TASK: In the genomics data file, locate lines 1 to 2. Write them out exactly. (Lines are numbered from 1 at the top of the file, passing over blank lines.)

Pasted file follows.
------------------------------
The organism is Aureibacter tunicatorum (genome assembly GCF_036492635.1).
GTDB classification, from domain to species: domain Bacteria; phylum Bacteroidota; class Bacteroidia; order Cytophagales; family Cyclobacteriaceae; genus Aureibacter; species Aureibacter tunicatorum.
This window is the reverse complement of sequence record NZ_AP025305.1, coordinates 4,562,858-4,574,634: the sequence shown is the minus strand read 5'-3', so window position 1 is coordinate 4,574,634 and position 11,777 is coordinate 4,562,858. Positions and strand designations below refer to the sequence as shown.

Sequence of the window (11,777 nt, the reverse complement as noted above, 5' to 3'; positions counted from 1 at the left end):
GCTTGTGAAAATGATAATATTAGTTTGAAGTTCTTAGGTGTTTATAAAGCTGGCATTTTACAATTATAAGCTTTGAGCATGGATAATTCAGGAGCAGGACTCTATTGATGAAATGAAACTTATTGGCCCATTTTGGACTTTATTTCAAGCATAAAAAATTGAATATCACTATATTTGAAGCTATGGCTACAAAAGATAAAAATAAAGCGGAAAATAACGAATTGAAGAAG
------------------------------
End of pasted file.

The organism is Aureibacter tunicatorum (genome assembly GCF_036492635.1).
GTDB classification, from domain to species: domain Bacteria; phylum Bacteroidota; class Bacteroidia; order Cytophagales; family Cyclobacteriaceae; genus Aureibacter; species Aureibacter tunicatorum.